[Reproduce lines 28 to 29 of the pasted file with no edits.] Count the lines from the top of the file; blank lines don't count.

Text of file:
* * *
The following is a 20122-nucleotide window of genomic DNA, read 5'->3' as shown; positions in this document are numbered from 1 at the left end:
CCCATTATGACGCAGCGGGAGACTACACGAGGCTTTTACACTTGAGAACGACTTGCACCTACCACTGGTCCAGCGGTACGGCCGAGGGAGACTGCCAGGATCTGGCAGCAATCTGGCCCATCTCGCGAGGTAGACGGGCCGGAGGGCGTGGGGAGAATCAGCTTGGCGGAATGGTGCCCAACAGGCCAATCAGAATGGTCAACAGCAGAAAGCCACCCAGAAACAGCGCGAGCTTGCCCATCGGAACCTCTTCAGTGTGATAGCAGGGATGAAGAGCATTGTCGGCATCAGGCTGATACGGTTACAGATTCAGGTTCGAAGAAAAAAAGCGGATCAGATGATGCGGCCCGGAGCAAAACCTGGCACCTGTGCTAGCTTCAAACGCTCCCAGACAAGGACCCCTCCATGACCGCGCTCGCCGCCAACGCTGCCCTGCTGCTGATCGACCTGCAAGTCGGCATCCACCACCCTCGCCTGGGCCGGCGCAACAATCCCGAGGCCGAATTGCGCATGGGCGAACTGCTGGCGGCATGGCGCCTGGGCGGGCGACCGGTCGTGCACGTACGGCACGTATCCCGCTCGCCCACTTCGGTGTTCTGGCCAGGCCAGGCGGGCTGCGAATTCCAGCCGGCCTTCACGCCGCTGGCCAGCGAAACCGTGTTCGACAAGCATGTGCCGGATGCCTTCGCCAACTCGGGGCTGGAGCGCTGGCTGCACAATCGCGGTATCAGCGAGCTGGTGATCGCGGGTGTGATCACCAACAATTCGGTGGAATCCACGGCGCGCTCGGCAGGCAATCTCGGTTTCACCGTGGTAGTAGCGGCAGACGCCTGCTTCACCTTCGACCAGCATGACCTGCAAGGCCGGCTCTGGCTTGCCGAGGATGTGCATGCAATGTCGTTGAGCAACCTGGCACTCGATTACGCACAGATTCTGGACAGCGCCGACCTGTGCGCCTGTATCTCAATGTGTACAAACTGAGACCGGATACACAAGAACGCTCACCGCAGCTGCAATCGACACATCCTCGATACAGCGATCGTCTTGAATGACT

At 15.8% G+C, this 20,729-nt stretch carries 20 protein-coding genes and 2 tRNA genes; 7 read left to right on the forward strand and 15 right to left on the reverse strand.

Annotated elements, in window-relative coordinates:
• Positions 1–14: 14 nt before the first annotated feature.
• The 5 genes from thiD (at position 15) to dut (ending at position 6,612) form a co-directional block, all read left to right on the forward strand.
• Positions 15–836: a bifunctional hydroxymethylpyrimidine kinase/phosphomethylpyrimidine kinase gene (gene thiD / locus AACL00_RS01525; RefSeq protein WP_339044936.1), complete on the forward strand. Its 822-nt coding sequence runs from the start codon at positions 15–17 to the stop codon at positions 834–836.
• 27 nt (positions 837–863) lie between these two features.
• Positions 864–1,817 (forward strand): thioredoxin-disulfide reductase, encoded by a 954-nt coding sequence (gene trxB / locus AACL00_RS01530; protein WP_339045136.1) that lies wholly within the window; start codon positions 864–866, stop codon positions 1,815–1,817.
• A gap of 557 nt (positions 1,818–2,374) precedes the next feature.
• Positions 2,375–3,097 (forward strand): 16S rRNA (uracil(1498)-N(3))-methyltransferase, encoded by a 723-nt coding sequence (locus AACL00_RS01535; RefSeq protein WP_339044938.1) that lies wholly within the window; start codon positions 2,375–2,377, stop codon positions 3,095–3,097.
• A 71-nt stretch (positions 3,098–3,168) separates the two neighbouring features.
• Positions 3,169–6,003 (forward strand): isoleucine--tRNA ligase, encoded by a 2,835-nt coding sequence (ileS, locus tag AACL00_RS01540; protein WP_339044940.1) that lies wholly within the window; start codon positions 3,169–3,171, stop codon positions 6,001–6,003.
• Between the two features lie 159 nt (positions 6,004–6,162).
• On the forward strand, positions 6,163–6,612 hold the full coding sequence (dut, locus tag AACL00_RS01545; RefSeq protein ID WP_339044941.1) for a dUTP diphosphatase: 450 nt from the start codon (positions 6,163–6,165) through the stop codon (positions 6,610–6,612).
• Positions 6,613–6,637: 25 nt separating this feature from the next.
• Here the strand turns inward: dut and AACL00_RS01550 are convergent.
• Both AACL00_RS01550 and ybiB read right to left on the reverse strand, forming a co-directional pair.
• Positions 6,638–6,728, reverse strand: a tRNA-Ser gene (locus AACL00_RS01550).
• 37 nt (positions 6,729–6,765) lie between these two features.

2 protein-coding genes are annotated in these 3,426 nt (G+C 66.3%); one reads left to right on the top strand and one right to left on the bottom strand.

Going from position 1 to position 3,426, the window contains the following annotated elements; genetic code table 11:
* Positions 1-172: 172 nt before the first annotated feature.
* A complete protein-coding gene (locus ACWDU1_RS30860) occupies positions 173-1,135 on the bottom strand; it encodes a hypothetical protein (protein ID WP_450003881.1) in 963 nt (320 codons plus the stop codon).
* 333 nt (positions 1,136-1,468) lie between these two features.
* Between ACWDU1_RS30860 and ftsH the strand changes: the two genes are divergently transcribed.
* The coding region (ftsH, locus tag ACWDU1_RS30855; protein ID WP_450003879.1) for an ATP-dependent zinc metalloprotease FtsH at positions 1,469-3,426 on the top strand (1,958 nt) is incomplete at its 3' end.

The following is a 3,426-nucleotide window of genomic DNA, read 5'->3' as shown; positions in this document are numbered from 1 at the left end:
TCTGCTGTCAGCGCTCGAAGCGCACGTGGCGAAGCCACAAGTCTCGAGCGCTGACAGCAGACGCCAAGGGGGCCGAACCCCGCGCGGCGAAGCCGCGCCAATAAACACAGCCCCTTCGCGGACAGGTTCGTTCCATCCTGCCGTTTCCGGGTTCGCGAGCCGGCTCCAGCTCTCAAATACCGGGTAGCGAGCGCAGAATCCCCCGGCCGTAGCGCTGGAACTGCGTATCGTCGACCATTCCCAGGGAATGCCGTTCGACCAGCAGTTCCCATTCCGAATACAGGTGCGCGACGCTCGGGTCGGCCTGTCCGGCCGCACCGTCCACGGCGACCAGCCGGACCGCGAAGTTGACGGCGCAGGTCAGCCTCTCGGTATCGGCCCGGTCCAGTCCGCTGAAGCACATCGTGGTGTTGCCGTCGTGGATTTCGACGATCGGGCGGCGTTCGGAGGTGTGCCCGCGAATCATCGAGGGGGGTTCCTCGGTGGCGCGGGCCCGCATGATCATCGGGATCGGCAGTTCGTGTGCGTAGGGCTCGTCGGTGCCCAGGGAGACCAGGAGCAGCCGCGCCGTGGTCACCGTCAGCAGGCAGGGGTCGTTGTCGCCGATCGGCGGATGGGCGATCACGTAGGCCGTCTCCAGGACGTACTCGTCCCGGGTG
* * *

The following is a 3,426-nucleotide window of genomic DNA, read 5'->3' as shown; positions in this document are numbered from 1 at the left end:
TCTGCTGTCAGCGCTCGAAGCGCACGTGGCGAAGCCACAAGTCTCGAGCGCTGACAGCAGACGCCAAGGGGGCCGAACCCCGCGCGGCGAAGCCGCGCCAATAAACACAGCCCCTTCGCGGACAGGTTCGTTCCATCCTGCCGTTTCCGGGTTCGCGAGCCGGCTCCAGCTCTCAAATACCGGGTAGCGAGCGCAGAATCCCCCGGCCGTAGCGCTGGAACTGCGTATCGTCGACCATTCCCAGGGAATGCCGTTCGACCAGCAGTTCCCATTCCGAATACAGGTGCGCGACGCTCGGGTCGGCCTGTCCGGCCGCACCGTCCACGGCGACCAGCCGGACCGCGAAGTTGACGGCGCAGGTCAGCCTCTCGGTATCGGCCCGGTCCAGTCCGCTGAAGCACATCGTGGTGTTGCCGTCGTGGATTTCGACGATCGGGCGGCGTTCGGAGGTGTGCCCGCGAATCATCGAGGGGGGTTCCTCGGTGGCGCGGGCCCGCATGATCATCGGGATCGGCAGTTCGTGTGCGTAGGGCTCGTCGGTGCCCAGGGAGACCAGGAGCAGCCGCGCCGTGGTCACCGTCAGCAGGCAGGGGTCGTTGTCGCCGATCGGCGGATGGGCGATCACGTAGGCCGTCTCCAGGACGTACTCGTCCCGGGTG